Indian Classical dance and traditional dance forms are rich with "Aharya" or specific characterization of looks of each character. Indian traditional dance forms always have Drag i.e "Dress Resembling a girl " as a part of their repertoire. Below are some such forms and celebrates drag as a part and parcel of cultural/traditional art practice.
Chhau dance, also spelled as Chau or Chhaau, is a semi classical Indian dance with martial, tribal and folk traditions, with origins in eastern India. It is found in three styles named after the location where they are performed, i.e. the Purulia Chau of Bengal, the Seraikella Chau of Jharkhand, and the Mayurbhanj Chau of Odisha.However Purulia Chau has this specificity of wearing masks which are hand made with clay. all the characters are majorly performed by men. characters like Durga, Kali are put with a aggressive body language and martial arts where men dress up as women with a heavy headgear and perform Purulia chau dance. These Masks are as heavy as 6 filled water pots placed one after the other. the notion of gender is nullified on the dancing bodies of the dancers.
Gotipua is a traditional dance form in the state of Odisha, India, and the precursor of Odissi classical dance. It has been performed in Orissa for centuries by young boys, who dress as women to praise Jagannath and Krishna. The dance is executed by a group of boys who perform acrobatic figures inspired by the life of Radha and Krishna. The boys begin to learn the dance at an early age until adolescence, when their androgynous appearance changes. In the Odia language, Gotipua means "single boy" (goti-pua). Raghurajpur, Odisha (near Puri) is a historic village known for its Gotipua dance troupes.
Yakshagana is a traditional Indian theatre form, developed in Dakshina Kannada, Udupi, Uttara Kannada, Shimoga and western parts of Chikmagalur districts, in the state of Karnataka and in Kasaragod district in Kerala that combines dance, music, dialogue, costume, make-up, and stage techniques with a unique style and form. It is believed to have evolved from pre-classical music and theatre during the period of the Bhakti movement. It is sometimes simply called "Aata" or āṭa ("the play" in Tulu Language). This theatre style is mainly found in coastal regions of Karnataka in various forms. Towards the south from Udupi to Kasaragod of Tulu Nadu region, the form of Yakshagana called as 'Badagu thittu' and towards north upto Uttara Canara it's called 'Thenku Thittu'. Both of these forms equally played all over the region. Yakshagana is traditionally presented from dusk to dawn. Its stories are drawn from Ramayana, Mahabharata, Bhagavata and other epics from both Hindu and Jain and other ancient Indic traditions.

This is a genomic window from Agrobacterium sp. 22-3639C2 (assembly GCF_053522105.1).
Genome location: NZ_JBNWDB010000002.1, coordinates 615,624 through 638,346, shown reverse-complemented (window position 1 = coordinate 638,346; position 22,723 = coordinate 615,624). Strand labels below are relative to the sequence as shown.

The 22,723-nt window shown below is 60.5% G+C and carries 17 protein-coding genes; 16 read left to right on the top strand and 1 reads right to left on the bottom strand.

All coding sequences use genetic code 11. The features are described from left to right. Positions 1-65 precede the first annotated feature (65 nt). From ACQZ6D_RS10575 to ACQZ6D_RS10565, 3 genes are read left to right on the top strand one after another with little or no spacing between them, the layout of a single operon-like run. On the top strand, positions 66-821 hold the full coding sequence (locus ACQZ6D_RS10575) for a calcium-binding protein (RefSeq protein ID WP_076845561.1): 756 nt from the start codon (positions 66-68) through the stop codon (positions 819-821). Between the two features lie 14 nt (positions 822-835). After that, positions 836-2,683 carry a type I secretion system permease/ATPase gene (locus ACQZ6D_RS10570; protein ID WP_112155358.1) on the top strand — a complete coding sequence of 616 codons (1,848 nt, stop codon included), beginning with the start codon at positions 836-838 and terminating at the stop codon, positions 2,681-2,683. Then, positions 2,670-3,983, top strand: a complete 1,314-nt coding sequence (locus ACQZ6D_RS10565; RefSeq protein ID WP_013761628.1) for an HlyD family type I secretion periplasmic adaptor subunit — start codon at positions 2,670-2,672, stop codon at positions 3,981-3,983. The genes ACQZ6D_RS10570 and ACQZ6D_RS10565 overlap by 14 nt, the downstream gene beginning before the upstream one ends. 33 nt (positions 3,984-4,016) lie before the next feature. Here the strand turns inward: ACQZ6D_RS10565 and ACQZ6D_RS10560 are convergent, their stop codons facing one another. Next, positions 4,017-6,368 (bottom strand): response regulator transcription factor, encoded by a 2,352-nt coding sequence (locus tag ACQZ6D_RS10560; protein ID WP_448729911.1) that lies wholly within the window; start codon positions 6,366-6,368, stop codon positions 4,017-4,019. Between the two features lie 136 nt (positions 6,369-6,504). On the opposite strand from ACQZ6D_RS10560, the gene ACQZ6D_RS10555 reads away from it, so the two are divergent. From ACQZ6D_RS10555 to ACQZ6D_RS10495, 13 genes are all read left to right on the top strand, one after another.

Males play the female roles in traditional Yakshagana. However, more recently, yakshagana has seen female artists, who perform in both male and female roles.
The character of Stree Vesha makes use of sari and other decorative ornaments.
Manipuri dance, also known as Jagoi, is one of the major Indian classical dance forms, named after the region of its origin – Manipur, a state in northeastern India bordering with Myanmar (Burma), Assam, Nagaland and Mizoram. It is particularly known for its Hindu Vaishnavism themes, and exquisite performances of love-inspired dance drama of Radha-Krishna called Raslila. However, the dance is also attributed to regional deities such as Umang Lai during Lai Haraoba.As predominantly performed by women. the Krisha vesham is performed by women. Women would dress up in male characters dress i.e in a dhoti (also called dhotra or dhora) – a brilliantly colored broadcloth pleated, wrapped and tied at waist and allowing complete freedom of movement for the legs. The Krishna character wears a peacock feather containing crown, with a feathery attachment at the back.
Andhra Natyam comprises of Aagama Narthanam, Aasthana Narthanam and Prabhandha Narthanam. Andhra Natyam is performed by both men and women.It is derived from various dance forms including older dance styles like Dasiattam, Kacherittam and Chinnamelam. It has strong similarities with Bharatanatyam. Though it originated in temples, it was also performed by the courtesans known as kalavantulu in Telugu. Open-air public performances known as Kalapam (Navajanardhana parijatham) are a part of Andhra Natyam. When andranatyam was coined by late Guru Nataraja Ramakrishna, He worked on the nuances of the form on a Male body where a male dancer would dress up in women role to perform. This was led by his disciple Sri KAla Krisha who later developed the style to present with female impersonation.
Kuchipudi is one of the eleven major Indian classical dances. It originated in a village named Kuchipudi in the Indian state of Andhra Pradesh. Kuchipudi is a dance-drama performance, with its roots in the ancient Hindu Sanskrit text of Natya Shastra.For centuries Kuchipudi was performered by men only which enabled the tradition for them perform in female roles. A specific performance,such has Bhamakalapam, where men dresses up as Satya Bhama wife of Krishna and enacts with exaggerated femininity and grace to present realism as a woman.
Kathakali (Malayalam: കഥകളി) is a major form of classical Indian dance. It is a "story play" genre of art, but one distinguished by the elaborately colorful make-up, costumes and face masks that the traditionally male actor-dancers wear. Kathakali is a Hindu performance art in the Malayalam-speaking southwestern region of India (Kerala).As Kathakali was predominantly performed by men for ages the female roles were also being gracefully presented by Men. they would dress up in Stri Vesham and would enact the role of a women. Performances such as Soorpanakayam is where the male performer would balance masculinity and feminitu to present the character of Soorpanaka.